How To Be A Better Mountain Medic ... Stroke



Posted by Jeremy Windsor on Nov 23, 2019

I spoke recently to a member of our local Mountain Rescue Team (MRT) who had been called out to help a fell runner who had collapsed during a race. On reaching him it was clear that something serious was wrong. Despite being conscious and unhurt, he was unable to speak clearly and had lost the use of his left arm and leg. The MRT members diagnosed a potential stroke and quickly made arrangements to transport him to the roadside and an awaiting ambulance. Impressively, the time taken from call out to hospital arrival was just over 1 hour.


85% of strokes are ischaemic and caused by an obstruction to blood flow - either a thrombus formed over a ruptured atherosclerotic plaque in the brain or an embolism originating from another part of the body. Early signs of an ischaemic stroke on CT are typically caused by the swelling of damaged cells - loss of grey-white differentiation (arrow on left), loss of cortical sulci (arrows on right) and compression of the ventricular system (arrows on right) are common.


Stroke is by far the most common serious neurological condition seen in the UK and occurs in 100,000 people each year. Unfortunately, two thirds leave hospital with a disability. Recent studies have shown that rapid assessment and treatment can make an enormous difference when treating those with an ischaemic stroke. Despite a 5-6% risk of intracerebral haemorrhage, thrombolysis given within 4.5 hours has been shown to double the chances of a good outcome. These odds are further improved by treating the patient even quicker.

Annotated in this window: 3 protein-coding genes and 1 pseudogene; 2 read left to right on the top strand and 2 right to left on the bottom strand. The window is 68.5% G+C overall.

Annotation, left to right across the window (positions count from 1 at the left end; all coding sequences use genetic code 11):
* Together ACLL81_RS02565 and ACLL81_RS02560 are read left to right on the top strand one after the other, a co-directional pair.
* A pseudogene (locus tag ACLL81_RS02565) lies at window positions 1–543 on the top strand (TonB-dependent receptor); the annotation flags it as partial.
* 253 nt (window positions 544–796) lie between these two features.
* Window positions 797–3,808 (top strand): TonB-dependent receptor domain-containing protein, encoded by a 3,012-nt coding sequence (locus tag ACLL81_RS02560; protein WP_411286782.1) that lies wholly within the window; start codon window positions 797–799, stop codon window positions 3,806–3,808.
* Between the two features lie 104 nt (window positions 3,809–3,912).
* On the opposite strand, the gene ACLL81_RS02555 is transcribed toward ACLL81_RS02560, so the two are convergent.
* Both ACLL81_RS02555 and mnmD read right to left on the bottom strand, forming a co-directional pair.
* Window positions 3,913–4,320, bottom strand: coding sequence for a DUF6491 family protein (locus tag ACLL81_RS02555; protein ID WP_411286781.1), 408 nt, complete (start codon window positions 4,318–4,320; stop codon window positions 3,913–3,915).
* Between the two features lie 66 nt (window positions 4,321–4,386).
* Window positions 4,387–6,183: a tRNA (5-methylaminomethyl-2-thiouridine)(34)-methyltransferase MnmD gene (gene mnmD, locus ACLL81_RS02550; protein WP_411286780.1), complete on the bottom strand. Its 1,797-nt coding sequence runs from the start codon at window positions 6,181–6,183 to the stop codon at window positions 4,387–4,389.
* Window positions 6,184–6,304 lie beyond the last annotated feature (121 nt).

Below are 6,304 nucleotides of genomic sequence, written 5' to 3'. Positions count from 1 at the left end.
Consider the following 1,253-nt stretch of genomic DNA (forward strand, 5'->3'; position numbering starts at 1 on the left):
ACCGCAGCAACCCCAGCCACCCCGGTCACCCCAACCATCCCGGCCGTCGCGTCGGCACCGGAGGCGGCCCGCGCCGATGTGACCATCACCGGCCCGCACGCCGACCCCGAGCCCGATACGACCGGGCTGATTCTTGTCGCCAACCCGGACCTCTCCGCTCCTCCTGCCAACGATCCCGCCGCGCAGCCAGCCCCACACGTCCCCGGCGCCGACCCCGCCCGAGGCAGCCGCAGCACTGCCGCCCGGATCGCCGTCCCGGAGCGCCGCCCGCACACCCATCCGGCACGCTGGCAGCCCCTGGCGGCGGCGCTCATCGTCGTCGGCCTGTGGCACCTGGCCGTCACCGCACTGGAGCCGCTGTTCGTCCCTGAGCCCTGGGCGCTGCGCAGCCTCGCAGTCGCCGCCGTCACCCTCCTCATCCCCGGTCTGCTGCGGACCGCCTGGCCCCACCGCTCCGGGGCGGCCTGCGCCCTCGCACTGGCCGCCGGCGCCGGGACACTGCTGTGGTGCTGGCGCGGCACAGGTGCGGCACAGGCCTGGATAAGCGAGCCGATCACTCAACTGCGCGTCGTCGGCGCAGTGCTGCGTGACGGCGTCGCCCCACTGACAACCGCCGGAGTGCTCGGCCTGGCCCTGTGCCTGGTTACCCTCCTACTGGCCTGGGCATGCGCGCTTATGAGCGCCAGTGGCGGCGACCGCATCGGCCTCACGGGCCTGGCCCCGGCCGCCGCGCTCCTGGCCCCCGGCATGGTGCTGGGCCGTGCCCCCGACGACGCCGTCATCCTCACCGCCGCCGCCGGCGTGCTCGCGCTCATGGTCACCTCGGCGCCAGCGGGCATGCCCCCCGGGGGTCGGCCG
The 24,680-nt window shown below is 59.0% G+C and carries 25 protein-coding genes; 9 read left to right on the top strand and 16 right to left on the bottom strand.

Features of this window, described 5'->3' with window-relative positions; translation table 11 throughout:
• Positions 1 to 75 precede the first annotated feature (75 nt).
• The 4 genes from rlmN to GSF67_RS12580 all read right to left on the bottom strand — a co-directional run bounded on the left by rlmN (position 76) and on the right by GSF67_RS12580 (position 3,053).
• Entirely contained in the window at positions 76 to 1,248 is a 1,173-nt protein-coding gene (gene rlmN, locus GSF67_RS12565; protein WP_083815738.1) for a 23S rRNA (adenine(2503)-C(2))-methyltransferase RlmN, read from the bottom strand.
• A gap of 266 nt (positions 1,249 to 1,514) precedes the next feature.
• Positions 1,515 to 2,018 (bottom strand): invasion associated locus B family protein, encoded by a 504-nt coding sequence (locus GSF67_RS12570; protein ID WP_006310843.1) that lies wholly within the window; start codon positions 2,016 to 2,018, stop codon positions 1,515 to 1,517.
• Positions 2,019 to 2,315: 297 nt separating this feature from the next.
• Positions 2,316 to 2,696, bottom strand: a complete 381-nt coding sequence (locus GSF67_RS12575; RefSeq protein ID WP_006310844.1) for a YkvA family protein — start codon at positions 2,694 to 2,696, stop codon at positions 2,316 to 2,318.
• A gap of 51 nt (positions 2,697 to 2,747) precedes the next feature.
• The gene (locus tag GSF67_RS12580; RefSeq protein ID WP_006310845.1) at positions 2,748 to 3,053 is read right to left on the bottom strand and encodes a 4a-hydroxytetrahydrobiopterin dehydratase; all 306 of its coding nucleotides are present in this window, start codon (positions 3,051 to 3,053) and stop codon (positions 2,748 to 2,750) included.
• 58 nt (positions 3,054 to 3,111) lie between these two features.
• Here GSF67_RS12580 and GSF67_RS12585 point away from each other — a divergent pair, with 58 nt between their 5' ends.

Recombinant tissue plasminogen activator (alteplase) is the only agent licensed for thrombolysis treatment of ischaemic stroke in the UK. The dose is 0.9mg/kg. 10% is given as a bolus and 90% is infused over 1 hour.


In this man’s case, a CT scan identified an ischaemic stroke. Due to the position of the clot (proximal middle cerebral artery) the decision was made to give thrombolysis and for an interventional radiologist to undertake an endovascular thrombectomy to try and remove the clot. This was undertaken with a stent retriever under local anaesthetic.


A stent retriever with a clot removed from an ischaemic stroke victim.


Twenty four hours later a further CT scan was performed to look for evidence of intracranial haemorrhage. This was “all clear” and aspirin treatment was begun. Further medications for hypertension and hyperlipidaemia were added. Four days later the patient was discharged home. His symptoms had completely resolved.

Strokes are common. The vast majority are ischaemic and can be treated successfully with either thrombolysis, thrombectomy or a combination of both. For the best possible results this needs to be done quickly. Therefore those who might encounter stroke victims in the mountains need to make the diagnose promptly and organise a rapid transfer to a treatment centre.

 

The picture used at the start of this post is by Sue Slack. Details of her upcoming exhibition can be found here.


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